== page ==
Behind every traditional food, there is always a story. It should not be surprising that traditional Chinese food such as mantou, Dragon’s beard candy, Wife Cake, doufufa and even guilinggao will have it’s own lore and background story.
Here are the legends behind these five famous Chinese desserts:
You have seen this jelly-like Chinese dessert being sold at the supermarket.
Did you know that it is traditionally made from ‘gao’ or a paste of the under shell of the turtle such as the Chinese three-striped box turtle (Cuora trifasciata)?
It is traditionally prepared by boiling turtle shells for hours before adding in a variety of herbs.
After the water is thickened to form a jelly-like residue, rice flour and corn starch are added to make guilinggao.
There are guillinggao brands which use commercially farmed three-lined box turtles. As such, the traditional guilinggao is quite expensive. For those that use turtle shell in their ingredients, typically other species of turtles such as soft-shelled turtle are used.
However to make guilinggao at home, there is no need for you to catch a turtle, take off the shell and boil it.
Most commercially available guilinggao products today do not contain turtle shell powder.
Today, guilinggao powder is easily available in stores and supermarkets. Follow the instructions and add in as much sugar as your heart desires.
While it has never been proven, like many traditional Chinese desserts, gulinggao is believed to be medicinal to improve circulation, healthier complexion and good for the kidney.
Legend has it that the Tongzhi Emperor who reigned from 1861 to 1875 nearly cured his smallpox by taking guilinggao.
His mother, the Empress Dowager Cixi, on the other hand believed that his smallpox could be cured by worshipping a smallpox god.
After convincing the emperor not to take guilinggao anymore, the Tongzhi Emperor passed away soon after.
Was it because he stopped taking guilinggao or is there another reason for his death? We might never know.
The origins of doufufa can be traced back to as early as the Han Dynasty (202BC-220AD).
According to legend, Emperor Gaozu of Han who reigned from 202-195AD had a grandson named Liu An.
He wanted to create something that would help him achieve immortality and Liu An thought the answer could be found in soybean.
After few attempts, he managed to create soft tofu. People of the Han Dynasty started to call it tofu brains because of its softness.
While Liu An did not get to live forever, his recipe has survived to this day.
Today, there are so many version of doufufa. Some have it with something sweet like sweet ginger soup while others tend to make it savoury by adding in soy sauce.
Meanwhile, Sarawakians love to have it with gula apong (palm sugar).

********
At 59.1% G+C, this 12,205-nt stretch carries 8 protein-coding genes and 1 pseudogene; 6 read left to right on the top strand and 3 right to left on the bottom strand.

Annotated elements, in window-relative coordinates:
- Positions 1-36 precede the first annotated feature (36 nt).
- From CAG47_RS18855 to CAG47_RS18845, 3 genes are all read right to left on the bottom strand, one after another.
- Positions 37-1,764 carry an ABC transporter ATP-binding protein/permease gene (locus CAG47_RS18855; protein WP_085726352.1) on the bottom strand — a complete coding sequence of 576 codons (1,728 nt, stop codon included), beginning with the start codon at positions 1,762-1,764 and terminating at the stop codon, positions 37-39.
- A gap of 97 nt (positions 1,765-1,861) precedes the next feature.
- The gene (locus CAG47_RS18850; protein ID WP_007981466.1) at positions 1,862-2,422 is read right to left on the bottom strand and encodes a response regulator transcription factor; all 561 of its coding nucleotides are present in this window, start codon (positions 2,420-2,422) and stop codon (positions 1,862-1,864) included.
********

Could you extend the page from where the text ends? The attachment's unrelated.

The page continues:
3.Dragon’s Beard Candy
Here is another Chinese dessert that originated during the Han Dynasty.
With no internet or TV, the Emperor found himself being entertained by an imperial court chef who performed complicated steps to make a new confection.
After stretching the dough into small, thin strands, a new recipe was created in front of the Emperor.
These strands reminded the Emperor of a dragon’s beard hence the name that we all know now.
Fast forward to the Chinese Cultural Revolution from 1966 to 1976, the Communist Party of China banned any activities connected to the Han Dynasty – including Dragon’s Beard Candy.
People in China actually stopped making it for some time until recently with the new generation picking up the craft to make this traditional sweet again.
Sometimes you can roughly guess there must be a legend behind some Chinese desserts according to their names.
Lo Po Beng – or its English translation Wife Cake – is actually a Chinese pastry made with winter melon, almond paste and sesame.
Long time ago, there was a poor couple who loved each other dearly. One day, the husband’s father fell sick.
The couple spent all their money to cure the poor old man but he was still not cured.
Without her husband’s knowledge, the wife sold herself as a slave for money to buy medicine for her father in-law.
Once the husband found out what his wife did, he created this pastry filled with winter melon and almond.
The husband sold the pastry which he dedicated to his wife. Thankfully, the cake was a hit and the poor man managed to buy back his wife using the money that he earned.
The Chinese mantou is a soft, white steamed bun. It is a popular side that can even be found in the frozen section at the supermarket.
The most famous legend behind mantou is related to human sacrifice.
During the Three Kingdoms period of ancient China (220-280AD), the Chancellor of Shu Han state Zhuge Liang led the Shu army on a campaign against Nanman forces or the Southern Barbarians.
After capturing the Nanman king Meng Hua, Zhuge Liang brought his army back to Shu Han.
The troops suddenly came across a very fast flowing river that could not be crossed.
One of the barbarian lords told Zhuge Liang that in the olden days the barbarians would sacrifice 50 men and throw their heads into the river to appease the river deity and allow them to cross.
Zhuge Liang did not want any of his men to lose their heads. Instead, he ordered them to slaughter the livestock and fill their meat into buns shaped roughly like human heads.
The men then threw these buns into the river.
Somehow, Zhuge Liang and his men managed to cross the river and he named the bun ‘mantou’ or barbarian’s head.